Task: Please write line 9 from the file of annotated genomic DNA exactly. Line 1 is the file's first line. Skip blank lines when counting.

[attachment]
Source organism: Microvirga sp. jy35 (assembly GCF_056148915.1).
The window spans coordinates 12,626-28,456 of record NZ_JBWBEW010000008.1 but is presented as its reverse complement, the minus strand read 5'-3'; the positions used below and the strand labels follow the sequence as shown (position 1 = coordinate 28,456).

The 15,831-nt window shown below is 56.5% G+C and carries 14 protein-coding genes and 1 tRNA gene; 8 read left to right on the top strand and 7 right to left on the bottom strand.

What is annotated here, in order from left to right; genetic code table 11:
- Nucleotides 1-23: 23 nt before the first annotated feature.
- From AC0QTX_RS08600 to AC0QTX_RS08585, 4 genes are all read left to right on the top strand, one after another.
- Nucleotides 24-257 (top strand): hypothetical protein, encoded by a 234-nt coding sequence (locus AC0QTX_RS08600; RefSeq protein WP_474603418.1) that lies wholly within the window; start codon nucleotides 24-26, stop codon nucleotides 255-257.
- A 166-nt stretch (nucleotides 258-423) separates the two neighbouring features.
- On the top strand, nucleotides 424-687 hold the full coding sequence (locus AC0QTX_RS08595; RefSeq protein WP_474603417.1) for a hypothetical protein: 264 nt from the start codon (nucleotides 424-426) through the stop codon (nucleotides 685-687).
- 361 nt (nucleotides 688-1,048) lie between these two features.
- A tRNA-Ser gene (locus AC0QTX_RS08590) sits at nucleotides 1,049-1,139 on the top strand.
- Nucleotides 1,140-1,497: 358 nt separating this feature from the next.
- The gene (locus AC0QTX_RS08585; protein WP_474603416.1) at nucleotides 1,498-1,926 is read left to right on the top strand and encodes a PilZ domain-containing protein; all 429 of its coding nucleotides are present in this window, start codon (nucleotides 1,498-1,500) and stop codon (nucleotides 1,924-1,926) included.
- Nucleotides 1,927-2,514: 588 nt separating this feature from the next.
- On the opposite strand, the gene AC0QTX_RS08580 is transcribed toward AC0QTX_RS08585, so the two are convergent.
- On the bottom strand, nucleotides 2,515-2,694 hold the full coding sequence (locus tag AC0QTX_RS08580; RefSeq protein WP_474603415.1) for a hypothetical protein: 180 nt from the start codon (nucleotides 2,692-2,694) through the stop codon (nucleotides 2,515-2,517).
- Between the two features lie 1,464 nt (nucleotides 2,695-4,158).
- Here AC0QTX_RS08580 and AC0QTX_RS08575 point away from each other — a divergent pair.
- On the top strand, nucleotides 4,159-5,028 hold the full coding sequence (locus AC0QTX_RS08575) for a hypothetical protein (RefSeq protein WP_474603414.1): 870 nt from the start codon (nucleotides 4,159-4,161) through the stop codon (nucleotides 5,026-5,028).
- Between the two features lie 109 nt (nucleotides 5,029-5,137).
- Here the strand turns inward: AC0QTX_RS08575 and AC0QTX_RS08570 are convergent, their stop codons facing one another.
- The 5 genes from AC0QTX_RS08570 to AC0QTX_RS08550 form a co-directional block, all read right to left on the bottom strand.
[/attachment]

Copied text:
- On the top strand, nucleotides 424-687 hold the full coding sequence (locus AC0QTX_RS08595; RefSeq protein WP_474603417.1) for a hypothetical protein: 264 nt from the start codon (nucleotides 424-426) through the stop codon (nucleotides 685-687).